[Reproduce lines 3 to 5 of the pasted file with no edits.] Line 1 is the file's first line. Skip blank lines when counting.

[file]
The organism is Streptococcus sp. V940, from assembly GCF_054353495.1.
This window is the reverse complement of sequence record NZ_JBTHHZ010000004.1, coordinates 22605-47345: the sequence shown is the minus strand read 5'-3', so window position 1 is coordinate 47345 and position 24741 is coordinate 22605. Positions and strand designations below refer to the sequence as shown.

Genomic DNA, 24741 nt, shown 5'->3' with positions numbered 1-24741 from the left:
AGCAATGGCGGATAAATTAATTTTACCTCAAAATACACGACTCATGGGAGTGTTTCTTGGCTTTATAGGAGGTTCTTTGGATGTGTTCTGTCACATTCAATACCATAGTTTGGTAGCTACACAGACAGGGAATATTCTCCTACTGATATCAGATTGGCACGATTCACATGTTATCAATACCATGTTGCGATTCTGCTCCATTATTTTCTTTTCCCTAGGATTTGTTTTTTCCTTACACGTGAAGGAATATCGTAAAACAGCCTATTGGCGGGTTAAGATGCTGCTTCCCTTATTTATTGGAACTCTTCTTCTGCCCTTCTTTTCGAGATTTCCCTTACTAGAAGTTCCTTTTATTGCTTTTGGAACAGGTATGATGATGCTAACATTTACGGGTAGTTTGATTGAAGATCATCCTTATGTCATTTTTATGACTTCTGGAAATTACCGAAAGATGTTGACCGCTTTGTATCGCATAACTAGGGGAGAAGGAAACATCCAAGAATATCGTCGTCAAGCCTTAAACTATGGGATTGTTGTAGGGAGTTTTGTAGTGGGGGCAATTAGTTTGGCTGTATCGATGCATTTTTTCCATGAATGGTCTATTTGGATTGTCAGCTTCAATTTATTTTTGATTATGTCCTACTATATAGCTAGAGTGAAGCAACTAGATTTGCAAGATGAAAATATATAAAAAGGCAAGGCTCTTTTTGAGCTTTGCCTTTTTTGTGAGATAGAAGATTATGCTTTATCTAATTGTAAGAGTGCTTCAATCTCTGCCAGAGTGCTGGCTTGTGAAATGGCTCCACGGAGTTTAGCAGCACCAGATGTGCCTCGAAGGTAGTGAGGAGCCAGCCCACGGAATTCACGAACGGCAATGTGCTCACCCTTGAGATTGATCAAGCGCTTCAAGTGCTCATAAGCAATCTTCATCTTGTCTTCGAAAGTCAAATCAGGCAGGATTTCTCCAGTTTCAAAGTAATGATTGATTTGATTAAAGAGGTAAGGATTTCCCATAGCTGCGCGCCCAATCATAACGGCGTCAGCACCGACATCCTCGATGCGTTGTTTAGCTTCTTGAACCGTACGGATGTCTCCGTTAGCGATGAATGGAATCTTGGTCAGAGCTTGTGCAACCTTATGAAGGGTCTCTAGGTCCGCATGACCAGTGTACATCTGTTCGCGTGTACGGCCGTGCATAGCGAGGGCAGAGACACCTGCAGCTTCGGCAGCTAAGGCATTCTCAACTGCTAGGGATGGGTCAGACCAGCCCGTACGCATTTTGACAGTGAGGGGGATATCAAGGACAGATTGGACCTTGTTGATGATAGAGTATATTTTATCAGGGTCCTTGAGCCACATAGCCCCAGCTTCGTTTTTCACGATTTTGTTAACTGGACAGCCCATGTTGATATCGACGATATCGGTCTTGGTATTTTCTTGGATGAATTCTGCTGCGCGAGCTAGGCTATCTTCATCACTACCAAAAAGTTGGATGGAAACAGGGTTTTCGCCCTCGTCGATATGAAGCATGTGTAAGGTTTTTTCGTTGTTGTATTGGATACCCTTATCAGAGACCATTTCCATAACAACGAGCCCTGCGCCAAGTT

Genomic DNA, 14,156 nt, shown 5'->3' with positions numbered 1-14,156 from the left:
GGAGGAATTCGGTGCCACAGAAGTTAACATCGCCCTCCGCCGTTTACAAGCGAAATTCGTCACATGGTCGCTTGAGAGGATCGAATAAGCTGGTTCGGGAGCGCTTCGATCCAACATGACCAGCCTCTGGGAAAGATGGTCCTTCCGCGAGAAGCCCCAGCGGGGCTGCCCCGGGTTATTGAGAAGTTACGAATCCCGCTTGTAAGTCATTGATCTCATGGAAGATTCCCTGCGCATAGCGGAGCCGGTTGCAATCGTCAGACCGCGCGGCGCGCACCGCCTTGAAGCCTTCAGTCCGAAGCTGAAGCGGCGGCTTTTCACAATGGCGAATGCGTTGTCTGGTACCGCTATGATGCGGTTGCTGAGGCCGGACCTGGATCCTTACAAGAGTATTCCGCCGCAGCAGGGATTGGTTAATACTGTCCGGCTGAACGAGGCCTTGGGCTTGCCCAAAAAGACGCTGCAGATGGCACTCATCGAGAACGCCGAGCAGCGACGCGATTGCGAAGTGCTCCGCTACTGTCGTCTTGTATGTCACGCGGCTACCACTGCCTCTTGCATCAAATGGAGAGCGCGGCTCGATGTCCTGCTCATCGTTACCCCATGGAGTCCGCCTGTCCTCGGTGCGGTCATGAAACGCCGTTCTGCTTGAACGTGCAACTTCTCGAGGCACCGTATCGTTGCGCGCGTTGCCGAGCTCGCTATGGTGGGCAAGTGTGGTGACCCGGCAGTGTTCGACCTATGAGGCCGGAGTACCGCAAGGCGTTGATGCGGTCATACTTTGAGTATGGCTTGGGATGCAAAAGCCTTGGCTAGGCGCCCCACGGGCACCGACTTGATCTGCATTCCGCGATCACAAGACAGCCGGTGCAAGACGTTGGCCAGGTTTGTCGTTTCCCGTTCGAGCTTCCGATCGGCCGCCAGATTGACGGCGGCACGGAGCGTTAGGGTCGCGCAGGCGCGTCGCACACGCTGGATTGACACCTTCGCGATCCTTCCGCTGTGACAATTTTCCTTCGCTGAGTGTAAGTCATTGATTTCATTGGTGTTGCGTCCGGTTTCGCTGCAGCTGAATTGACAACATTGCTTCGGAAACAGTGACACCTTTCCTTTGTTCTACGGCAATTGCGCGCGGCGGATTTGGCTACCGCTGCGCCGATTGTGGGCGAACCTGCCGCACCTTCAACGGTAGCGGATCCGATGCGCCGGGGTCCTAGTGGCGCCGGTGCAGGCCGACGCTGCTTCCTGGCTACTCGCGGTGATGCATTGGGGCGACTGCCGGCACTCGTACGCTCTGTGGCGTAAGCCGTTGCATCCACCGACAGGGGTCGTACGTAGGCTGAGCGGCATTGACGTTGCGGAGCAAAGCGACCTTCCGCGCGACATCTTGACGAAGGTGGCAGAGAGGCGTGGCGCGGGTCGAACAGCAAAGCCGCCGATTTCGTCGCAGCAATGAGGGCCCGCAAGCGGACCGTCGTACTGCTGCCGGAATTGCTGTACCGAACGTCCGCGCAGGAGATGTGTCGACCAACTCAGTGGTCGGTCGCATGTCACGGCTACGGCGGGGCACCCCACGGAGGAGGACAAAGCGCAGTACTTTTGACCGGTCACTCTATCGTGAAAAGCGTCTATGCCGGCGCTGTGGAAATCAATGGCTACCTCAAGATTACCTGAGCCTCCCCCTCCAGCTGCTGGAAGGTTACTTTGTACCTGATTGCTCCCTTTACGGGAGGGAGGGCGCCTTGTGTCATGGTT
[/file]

Genomic DNA, 24741 nt, shown 5'->3' with positions numbered 1-24741 from the left:
AGCAATGGCGGATAAATTAATTTTACCTCAAAATACACGACTCATGGGAGTGTTTCTTGGCTTTATAGGAGGTTCTTTGGATGTGTTCTGTCACATTCAATACCATAGTTTGGTAGCTACACAGACAGGGAATATTCTCCTACTGATATCAGATTGGCACGATTCACATGTTATCAATACCATGTTGCGATTCTGCTCCATTATTTTCTTTTCCCTAGGATTTGTTTTTTCCTTACACGTGAAGGAATATCGTAAAACAGCCTATTGGCGGGTTAAGATGCTGCTTCCCTTATTTATTGGAACTCTTCTTCTGCCCTTCTTTTCGAGATTTCCCTTACTAGAAGTTCCTTTTATTGCTTTTGGAACAGGTATGATGATGCTAACATTTACGGGTAGTTTGATTGAAGATCATCCTTATGTCATTTTTATGACTTCTGGAAATTACCGAAAGATGTTGACCGCTTTGTATCGCATAACTAGGGGAGAAGGAAACATCCAAGAATATCGTCGTCAAGCCTTAAACTATGGGATTGTTGTAGGGAGTTTTGTAGTGGGGGCAATTAGTTTGGCTGTATCGATGCATTTTTTCCATGAATGGTCTATTTGGATTGTCAGCTTCAATTTATTTTTGATTATGTCCTACTATATAGCTAGAGTGAAGCAACTAGATTTGCAAGATGAAAATATATAAAAAGGCAAGGCTCTTTTTGAGCTTTGCCTTTTTTGTGAGATAGAAGATTATGCTTTATCTAATTGTAAGAGTGCTTCAATCTCTGCCAGAGTGCTGGCTTGTGAAATGGCTCCACGGAGTTTAGCAGCACCAGATGTGCCTCGAAGGTAGTGAGGAGCCAGCCCACGGAATTCACGAACGGCAATGTGCTCACCCTTGAGATTGATCAAGCGCTTCAAGTGCTCATAAGCAATCTTCATCTTGTCTTCGAAAGTCAAATCAGGCAGGATTTCTCCAGTTTCAAAGTAATGATTGATTTGATTAAAGAGGTAAGGATTTCCCATAGCTGCGCGCCCAATCATAACGGCGTCAGCACCGACATCCTCGATGCGTTGTTTAGCTTCTTGAACCGTACGGATGTCTCCGTTAGCGATGAATGGAATCTTGGTCAGAGCTTGTGCAACCTTATGAAGGGTCTCTAGGTCCGCATGACCAGTGTACATCTGTTCGCGTGTACGGCCGTGCATAGCGAGGGCAGAGACACCTGCAGCTTCGGCAGCTAAGGCATTCTCAACTGCTAGGGATGGGTCAGACCAGCCCGTACGCATTTTGACAGTGAGGGGGATATCAAGGACAGATTGGACCTTGTTGATGATAGAGTATATTTTATCAGGGTCCTTGAGCCACATAGCCCCAGCTTCGTTTTTCACGATTTTGTTAACTGGACAGCCCATGTTGATATCGACGATATCGGTCTTGGTATTTTCTTGGATGAATTCTGCTGCGCGAGCTAGGCTATCTTCATCACTACCAAAAAGTTGGATGGAAACAGGGTTTTCGCCCTCGTCGATATGAAGCATGTGTAAGGTTTTTTCGTTGTTGTATTGGATACCCTTATCAGAGACCATTTCCATAACAACGAGCCCTGCGCCAAGTT

Genomic DNA, 14,156 nt, shown 5'->3' with positions numbered 1-14,156 from the left: